During the first quarter, the Bank for International Settlements (BIS) surveyed 50 central banks about the potential use of central bank digital currencies (CBDC) for cross border payments. The indecisive results indicate it’s still early days, especially since most countries have yet to decide whether to launch a CBDC. But it looks like CBDCs might trigger greater foreign exchange controls.
One area where there was slightly more clarity was whether countries would allow incoming foreign visitors to use the local retail CBDC while visiting, as they would with physical cash. Only 29% of respondents had a clear view, made up of 25% saying visitors can use the CBDC, and 4% saying no. This is a relatively simple decision because it maps to current habits.
There was far greater concern about allowing retail CBDC usage outside of the country because of a lack of control.
And even greater consternation about the potential for a foreign CBDC or global stablecoin to be used domestically. Apart from the economic impact of local dollarization, there were also concerns about a lack of traceability when it comes to tax collection if a foreign currency is being used locally.
Currently, 26% of respondent countries already have restrictions on the use of a foreign currency within their borders. Of the 66% that said they don’t have any restrictions, 39% of respondents said they’d contemplate imposing restrictions if CBDCs were introduced.
These survey results all relate to retail or mainstream use of CBDCs.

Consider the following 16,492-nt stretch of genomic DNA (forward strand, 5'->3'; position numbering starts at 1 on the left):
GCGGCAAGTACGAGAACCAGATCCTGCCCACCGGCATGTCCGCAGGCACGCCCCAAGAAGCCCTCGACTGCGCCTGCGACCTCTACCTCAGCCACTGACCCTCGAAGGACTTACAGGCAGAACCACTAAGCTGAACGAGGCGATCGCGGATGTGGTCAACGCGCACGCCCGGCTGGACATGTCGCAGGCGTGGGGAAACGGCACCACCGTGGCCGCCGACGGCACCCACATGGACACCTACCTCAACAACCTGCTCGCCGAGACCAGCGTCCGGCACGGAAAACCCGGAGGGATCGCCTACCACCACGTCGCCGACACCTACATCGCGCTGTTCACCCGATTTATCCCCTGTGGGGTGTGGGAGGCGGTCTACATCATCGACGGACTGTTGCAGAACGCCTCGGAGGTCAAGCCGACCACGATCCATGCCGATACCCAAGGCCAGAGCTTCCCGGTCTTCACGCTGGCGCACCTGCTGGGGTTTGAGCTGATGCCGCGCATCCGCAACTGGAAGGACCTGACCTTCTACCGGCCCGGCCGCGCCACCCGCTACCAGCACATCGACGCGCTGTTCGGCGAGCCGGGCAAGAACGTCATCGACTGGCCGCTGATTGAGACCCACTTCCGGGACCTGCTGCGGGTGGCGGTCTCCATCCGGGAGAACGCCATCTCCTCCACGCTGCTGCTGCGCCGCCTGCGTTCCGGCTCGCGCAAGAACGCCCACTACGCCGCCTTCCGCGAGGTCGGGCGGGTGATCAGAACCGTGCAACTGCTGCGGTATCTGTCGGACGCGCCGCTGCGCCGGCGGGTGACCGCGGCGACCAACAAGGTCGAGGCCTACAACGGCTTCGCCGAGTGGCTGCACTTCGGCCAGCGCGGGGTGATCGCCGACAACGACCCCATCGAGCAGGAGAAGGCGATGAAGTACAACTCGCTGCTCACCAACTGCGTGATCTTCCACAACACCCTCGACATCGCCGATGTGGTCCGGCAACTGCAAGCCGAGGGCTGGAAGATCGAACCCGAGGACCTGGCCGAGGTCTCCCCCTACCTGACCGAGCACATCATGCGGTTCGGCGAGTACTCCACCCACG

Meanwhile, several trials are exploring the use of a wholesale CBDC (banks only) for cross payments, referred to as a multi-CBDC (mCBDC). The survey asked whether the central bank was considering making its CBDC interoperable with foreign CBDCs for this purpose. The vast majority (70%) were either undecided or said maybe later. Another 28% said they were interested in interoperability and 2% said no.
Three of these wholesale mCBDC projects are currently ongoing. One is the trial between the Swiss National Bank and Banque de France for settling tokenized security transactions, Project Jura. Another is the mCBDC Bridge project between the central banks of Thailand, Hong Kong, China and the UAE. And a third is Project Dunbar, in which the Monetary Authority of Singapore is trialing a single DLT solution where banks can use multiple CBDCs for cross border payments. The BIS Innovation Hub is involved in all three.